Hutchins recognized by NEA
Dr. William M. Hutchins has received his second National Endowment of the Arts Literature Translation Fellowship.
A professor in Appalachian State University's Department of Philosophy and Religion, Hutchins will use the award to translate the novel, "New Waw," by Arabic language author Ibrahim al-Koni.
He is one of only 16 professional translators to receive a 2012 NEA fellowship to support the translation of works into English. A total of $200,000 is being shared by the award recipients.
Hutchins is well known for his English translations of works by Arabic authors. This will be the fourth al-Koni novel that Hutchins will have translated. He also translated "Anubis: A Desert Novel," "The Puppet" and "The Seven Veils of Seth," for which he received an NEA Literature Translation Fellowship in 2005.
Hutchins, who learned Arabic while an instructor at the Gerard Institute in Lebanon in the late 1960s, enjoys al-Koni's use of folklore and mythology of the nomadic Tuareg tribe as metaphors for modern life.
"Some people like the romanticism of al-Koni's description of the desert and the mystery of the desert. But he also has a political dimension to his writings," Hutchins said. "He has a very elegant and recognizable writing style. That's part of the challenge of translating his works to English. You want your translation to be elegant also, without coming across as stilted."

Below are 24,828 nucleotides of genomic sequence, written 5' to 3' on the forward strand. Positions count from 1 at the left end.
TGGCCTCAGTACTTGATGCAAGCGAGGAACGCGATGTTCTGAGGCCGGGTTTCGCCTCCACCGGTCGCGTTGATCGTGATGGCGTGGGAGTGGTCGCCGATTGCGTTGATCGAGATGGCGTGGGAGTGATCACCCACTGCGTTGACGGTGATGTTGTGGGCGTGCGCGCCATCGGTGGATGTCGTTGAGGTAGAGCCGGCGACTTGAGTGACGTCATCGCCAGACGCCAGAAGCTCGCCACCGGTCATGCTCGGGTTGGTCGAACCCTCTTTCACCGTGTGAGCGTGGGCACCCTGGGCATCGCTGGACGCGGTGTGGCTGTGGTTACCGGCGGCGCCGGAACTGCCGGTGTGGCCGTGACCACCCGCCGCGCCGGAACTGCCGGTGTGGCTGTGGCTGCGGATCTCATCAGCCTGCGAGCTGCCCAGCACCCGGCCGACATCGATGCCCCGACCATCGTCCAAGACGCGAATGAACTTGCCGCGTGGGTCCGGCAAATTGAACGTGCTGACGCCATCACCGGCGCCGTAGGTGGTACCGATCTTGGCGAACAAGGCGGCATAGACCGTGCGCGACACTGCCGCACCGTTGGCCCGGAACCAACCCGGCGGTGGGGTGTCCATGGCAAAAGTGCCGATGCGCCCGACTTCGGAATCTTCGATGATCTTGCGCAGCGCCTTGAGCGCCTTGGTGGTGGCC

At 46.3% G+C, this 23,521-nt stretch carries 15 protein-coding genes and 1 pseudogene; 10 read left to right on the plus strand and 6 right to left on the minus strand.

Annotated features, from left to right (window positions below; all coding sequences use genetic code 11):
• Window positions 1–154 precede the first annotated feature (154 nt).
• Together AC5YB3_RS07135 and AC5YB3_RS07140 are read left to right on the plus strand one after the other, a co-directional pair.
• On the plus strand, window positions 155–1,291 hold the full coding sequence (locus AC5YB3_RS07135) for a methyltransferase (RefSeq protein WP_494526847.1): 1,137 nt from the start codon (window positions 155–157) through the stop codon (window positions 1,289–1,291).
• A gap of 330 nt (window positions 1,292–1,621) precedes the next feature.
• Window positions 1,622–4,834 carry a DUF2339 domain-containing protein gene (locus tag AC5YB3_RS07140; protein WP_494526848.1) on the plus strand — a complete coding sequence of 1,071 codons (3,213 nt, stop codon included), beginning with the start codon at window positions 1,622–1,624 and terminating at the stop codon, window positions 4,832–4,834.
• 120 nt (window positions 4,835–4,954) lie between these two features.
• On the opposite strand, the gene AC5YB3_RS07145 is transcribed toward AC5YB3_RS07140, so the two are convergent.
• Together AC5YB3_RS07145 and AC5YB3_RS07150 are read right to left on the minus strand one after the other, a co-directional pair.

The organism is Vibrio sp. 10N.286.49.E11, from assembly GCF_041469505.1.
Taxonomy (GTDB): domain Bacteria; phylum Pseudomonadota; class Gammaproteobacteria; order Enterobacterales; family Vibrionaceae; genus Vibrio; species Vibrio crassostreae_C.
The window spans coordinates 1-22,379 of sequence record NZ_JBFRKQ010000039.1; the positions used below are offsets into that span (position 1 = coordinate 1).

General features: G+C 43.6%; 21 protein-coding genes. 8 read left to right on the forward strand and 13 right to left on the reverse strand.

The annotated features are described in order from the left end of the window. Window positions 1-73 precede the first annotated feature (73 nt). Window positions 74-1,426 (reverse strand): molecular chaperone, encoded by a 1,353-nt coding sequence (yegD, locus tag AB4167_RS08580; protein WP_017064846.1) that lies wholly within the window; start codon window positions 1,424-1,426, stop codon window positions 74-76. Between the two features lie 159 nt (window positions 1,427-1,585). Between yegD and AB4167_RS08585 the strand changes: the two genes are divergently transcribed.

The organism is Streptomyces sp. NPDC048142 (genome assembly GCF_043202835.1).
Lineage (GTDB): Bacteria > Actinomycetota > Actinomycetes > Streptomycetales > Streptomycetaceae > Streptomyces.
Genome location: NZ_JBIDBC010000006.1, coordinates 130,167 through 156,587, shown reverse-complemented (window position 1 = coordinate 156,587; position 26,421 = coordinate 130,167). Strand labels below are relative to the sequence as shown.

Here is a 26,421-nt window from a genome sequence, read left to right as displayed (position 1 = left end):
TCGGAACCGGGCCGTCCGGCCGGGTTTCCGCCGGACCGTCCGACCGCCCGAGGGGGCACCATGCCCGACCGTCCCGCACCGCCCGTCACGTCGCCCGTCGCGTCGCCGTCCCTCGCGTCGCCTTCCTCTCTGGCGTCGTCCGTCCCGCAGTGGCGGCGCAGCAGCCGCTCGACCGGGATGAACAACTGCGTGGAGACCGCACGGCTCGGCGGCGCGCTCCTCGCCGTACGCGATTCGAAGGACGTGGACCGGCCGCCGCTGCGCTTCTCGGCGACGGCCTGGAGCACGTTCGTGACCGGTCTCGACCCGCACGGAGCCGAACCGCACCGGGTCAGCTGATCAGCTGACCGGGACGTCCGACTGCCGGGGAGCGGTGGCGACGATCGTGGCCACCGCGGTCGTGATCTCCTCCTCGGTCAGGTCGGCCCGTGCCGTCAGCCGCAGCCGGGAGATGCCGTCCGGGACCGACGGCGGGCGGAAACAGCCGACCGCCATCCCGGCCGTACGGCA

The desert is featured prominently in al-Koni's novels. Born in 1948 in the south Libyan desert, al-Koni is a member of a Tuareg tribe. He worked as a journalist in Warsaw before moving to Switzerland, where he now resides.
Hutchins' translation of Fadhil al-Azzawi's novel, "The Traveler and the Innkeeper," was published this spring by the American University of Cairo Press. Hutchins also was the principal translator of "Cairo Trilogy," written by the late Egyptian author and Nobel Prize for Literature winner Naguib Mahfouz.
NEA chairman Rocco Landesman said, "Translation not only brings great literature to wider audiences, but it also creates a broader awareness of cultures. Through these 16 fellowships, the NEA is bringing knowledge of cultures around the world, from both the past and present, to American audiences."
Since the inception of the literary translation program in 1981, the arts endowment has awarded 339 translation fellowships in 62 languages from 72 countries. This year saw the largest number of applications - 105 received for the fellowships. For the complete list of NEA Literature Translation Fellows for 2012, visit arts.gov.
The National Endowment for the Arts was established by Congress in 1965 as an independent agency of the federal government. To date, the NEA has awarded more than $4 billion to support artistic excellence, creativity and innovation for the benefit of individuals and communities. The NEA extends its work through partnerships with state arts agencies, local leaders, other federal agencies and the philanthropic sector.